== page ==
Couldn’t hang around waiting for the item to come up, but I’m informed that a kind neighbour delivered this on my behalf.
June 18, 2013
Toronto / East York Community Council
Item TE 25.18
Request for Direction Report – 103, 109-111 Ossington Avenue – Zoning Amendment Application (Ward 19)
Deputation by Sol Chrom
in support of a motion to amend from Councillor Layton
Good morning councillors, neighbours, and fellow citizens, and thank you for the opportunity to address you today. My name is Sol Chrom and I live at 50 Brookfield Street, one block west of the site in question.
Local land-use disputes hit people right where they live, so it’s not surprising that they become emotional. And because of that, there’s a temptation to talk in broad terms and make sweeping generalizations. This makes it easy for media gatekeepers and those with a financial interest in the outcome to portray those disputes in generalized and simplistic terms. It makes for an easy, binary, and reductionist narrative — but it’s not accurate, it’s not fair, and it does a disservice to both the neighbourhood in particular and the discourse in general.
What I’d like to do, then, is to reintroduce a degree of nuance to this. Reading some of the accounts we’ve seen over the past twelve months, it would be easy to reduce the 109 Ossington dispute to a polarized struggle between two extreme caricatures.
As is often the case, however, the truth is less a choice between black and white than a mix of several shades of grey. Name-calling, accusations, code words and dog whistles aren’t going to help us build a liveable community, and I urge you to reject simplistic framing, misleading characterizations, and silly and useless memes.
My neighbours and colleagues will no doubt go into more detail about the Official Plan’s commitment to mid-rise intensification along designated Avenues, and the misguided impulse to characterize Ossington as such an Avenue. It is not. My purpose today, however, is to step back, take a bigger-picture view, and, I hope, help establish a context amenable to civil and rational discussion. We can, in the words of one tweeter, disagree without being disagreeable.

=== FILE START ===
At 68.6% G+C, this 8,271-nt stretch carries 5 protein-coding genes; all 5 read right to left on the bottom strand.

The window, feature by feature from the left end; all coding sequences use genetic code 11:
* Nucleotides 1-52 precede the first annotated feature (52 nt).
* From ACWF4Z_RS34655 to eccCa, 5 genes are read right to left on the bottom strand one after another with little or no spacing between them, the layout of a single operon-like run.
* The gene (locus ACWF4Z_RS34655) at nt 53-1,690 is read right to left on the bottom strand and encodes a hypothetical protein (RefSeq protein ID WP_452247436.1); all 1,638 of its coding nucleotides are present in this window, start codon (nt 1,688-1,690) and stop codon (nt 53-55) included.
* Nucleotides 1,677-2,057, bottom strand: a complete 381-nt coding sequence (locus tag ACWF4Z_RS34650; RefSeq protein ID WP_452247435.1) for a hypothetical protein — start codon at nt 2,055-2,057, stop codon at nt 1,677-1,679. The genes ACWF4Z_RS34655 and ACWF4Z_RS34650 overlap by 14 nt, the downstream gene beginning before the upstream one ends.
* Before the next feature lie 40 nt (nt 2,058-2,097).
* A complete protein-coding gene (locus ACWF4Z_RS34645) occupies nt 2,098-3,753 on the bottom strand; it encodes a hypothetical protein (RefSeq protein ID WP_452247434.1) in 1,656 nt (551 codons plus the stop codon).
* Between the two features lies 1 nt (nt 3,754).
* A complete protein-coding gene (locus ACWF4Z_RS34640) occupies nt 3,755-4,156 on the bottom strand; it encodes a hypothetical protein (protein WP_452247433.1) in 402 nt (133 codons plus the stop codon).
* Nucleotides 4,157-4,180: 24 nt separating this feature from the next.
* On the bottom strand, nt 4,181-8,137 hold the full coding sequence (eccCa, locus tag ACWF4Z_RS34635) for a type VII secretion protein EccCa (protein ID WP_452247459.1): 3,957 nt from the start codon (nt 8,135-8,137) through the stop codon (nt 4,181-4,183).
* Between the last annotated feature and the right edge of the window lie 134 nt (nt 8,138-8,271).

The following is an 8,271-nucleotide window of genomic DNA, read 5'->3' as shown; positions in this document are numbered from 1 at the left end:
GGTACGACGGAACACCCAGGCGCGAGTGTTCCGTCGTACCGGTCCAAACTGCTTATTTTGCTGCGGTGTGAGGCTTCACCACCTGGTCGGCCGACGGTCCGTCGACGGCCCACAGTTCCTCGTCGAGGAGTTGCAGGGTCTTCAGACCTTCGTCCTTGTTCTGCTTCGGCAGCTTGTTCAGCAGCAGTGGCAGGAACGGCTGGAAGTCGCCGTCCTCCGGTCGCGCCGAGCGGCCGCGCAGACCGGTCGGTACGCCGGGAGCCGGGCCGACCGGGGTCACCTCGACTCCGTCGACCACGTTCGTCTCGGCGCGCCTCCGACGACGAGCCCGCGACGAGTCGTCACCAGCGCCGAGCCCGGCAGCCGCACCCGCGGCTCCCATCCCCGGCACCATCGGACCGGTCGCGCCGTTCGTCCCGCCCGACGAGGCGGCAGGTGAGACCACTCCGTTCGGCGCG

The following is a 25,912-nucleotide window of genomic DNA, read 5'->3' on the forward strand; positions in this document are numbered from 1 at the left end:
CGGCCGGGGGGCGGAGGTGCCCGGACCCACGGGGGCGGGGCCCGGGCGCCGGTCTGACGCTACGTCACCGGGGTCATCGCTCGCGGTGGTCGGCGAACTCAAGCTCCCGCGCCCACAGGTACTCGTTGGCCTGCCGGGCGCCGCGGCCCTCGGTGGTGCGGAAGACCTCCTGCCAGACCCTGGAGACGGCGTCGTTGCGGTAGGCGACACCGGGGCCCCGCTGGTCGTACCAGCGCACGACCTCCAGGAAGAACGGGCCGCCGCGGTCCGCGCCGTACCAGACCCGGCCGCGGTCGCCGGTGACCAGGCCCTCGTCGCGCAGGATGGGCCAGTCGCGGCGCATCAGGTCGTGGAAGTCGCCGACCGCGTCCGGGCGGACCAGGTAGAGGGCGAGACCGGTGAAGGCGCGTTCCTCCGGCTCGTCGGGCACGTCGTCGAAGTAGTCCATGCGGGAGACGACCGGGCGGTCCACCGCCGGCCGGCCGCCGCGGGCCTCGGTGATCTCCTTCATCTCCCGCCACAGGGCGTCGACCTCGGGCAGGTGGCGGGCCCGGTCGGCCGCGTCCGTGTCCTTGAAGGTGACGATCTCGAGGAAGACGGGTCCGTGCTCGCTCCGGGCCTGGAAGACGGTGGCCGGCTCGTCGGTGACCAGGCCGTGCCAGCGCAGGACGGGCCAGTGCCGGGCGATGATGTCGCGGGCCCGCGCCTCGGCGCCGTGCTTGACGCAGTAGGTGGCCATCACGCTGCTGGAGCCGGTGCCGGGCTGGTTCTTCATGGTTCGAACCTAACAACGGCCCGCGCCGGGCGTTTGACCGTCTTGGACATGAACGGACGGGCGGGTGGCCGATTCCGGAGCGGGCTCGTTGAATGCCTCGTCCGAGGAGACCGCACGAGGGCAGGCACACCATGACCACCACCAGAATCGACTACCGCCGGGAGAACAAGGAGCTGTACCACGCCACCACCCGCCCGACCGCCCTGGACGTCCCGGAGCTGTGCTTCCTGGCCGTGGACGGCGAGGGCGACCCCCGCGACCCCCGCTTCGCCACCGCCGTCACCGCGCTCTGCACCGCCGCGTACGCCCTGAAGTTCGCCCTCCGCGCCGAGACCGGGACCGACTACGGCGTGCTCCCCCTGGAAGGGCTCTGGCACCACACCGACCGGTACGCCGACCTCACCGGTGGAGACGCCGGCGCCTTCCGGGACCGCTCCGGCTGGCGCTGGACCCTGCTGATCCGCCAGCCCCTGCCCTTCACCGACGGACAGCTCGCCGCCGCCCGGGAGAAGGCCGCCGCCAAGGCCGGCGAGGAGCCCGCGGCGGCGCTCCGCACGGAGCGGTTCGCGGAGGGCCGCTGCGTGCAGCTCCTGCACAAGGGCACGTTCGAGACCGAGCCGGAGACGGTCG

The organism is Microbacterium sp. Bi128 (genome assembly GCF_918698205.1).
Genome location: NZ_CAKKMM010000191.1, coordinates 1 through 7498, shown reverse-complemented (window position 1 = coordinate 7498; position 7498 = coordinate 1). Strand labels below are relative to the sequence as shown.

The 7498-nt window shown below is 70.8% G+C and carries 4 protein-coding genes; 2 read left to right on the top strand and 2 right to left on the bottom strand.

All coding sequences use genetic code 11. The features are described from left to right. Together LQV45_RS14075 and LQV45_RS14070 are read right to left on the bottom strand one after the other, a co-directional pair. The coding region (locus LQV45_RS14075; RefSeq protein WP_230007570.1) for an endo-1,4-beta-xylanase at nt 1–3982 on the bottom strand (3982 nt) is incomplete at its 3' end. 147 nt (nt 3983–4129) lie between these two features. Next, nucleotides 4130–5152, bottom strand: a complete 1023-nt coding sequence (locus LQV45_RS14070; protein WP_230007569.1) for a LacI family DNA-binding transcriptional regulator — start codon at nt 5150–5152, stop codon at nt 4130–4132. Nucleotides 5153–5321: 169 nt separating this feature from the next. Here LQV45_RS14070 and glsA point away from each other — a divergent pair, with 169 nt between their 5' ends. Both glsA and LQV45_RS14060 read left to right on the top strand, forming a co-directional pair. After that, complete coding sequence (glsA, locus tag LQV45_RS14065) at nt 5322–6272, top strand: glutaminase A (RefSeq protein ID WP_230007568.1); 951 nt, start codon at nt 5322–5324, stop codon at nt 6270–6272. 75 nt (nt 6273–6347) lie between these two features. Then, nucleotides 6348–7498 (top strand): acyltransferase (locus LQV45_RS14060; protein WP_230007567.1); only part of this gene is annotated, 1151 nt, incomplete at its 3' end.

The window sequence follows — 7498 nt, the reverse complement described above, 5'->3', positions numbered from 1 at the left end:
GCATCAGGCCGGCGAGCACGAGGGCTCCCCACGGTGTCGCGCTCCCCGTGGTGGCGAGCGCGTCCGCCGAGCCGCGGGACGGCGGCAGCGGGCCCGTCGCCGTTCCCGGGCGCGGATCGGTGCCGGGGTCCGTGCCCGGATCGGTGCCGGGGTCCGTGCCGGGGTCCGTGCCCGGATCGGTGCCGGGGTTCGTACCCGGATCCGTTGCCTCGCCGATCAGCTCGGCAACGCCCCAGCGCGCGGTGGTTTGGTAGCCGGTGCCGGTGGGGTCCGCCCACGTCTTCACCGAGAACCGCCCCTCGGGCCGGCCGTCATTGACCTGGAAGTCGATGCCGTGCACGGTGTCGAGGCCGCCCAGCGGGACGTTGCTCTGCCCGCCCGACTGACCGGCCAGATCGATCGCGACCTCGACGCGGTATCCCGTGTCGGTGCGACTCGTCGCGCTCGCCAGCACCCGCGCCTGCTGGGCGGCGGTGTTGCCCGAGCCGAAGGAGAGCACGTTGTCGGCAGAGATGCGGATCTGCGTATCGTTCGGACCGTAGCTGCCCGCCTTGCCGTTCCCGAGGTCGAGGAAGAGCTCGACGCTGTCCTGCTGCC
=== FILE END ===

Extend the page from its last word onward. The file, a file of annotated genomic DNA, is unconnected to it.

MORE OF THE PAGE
We all recognize the pressures that continued growth places on housing stock and infrastructure. We believe that a progressive and forward-looking plan can accommodate that growth and address societal needs for housing while also accounting for external pressures such as climate change, economic dislocation, and changing demographics.
Make no mistake: we want to see the site developed. We welcome intensification and its beneficial effects (foot traffic, greater demographic variety, economic activity, a healthy and diverse retail environment, population density that will support transit, biking and walking …). Where we and the proponent differ is that we think those benefits can be realized within the current regulatory environment. There is room, on Ossington, to triple or even quadruple existing density while remaining within the existing zoning. Ossington, in other words, can do its part to absorb the pressures of growth and accommodate the need for housing without disruption to its current built form or departure from the intent of the Official Plan.
What we’re asking for, then, isn’t unreasonable, really: a proposal that conforms to the existing planning, zoning and design guidelines.
But the proponent isn’t satisfied with that. Its representatives have made it clear in preliminary meetings, that an “as of right” building just doesn’t work for them. In other words, we don’t want to follow the rules. We want to be able to do whatever we want, and we want you to change the rules for us. Remind you of anyone?
Finally, in their presentations, I’m sure my neighbours will go into more detail about why the current proposal is inappropriate for the site. And it’s here that I speak for myself, and not necessarily the community. In what may be a naive commitment to civility and good will, I want to believe that should the proponent fail to get its way at the OMB, it will demonstrate its continued commitment to the neighbourhood by working with us to craft a proposal that the community can embrace.
In conclusion, I would encourage you all to support Councillor Layton’s motion to amend. His motion today is the culmination of months of broad-based community consultation, evening meetings with a working group of which I’m honoured to have been part, and a mind-boggling amount of work by the councillor and his staff. I’d be remiss if I failed to acknowledge and thank them for that.
Thank you and good day.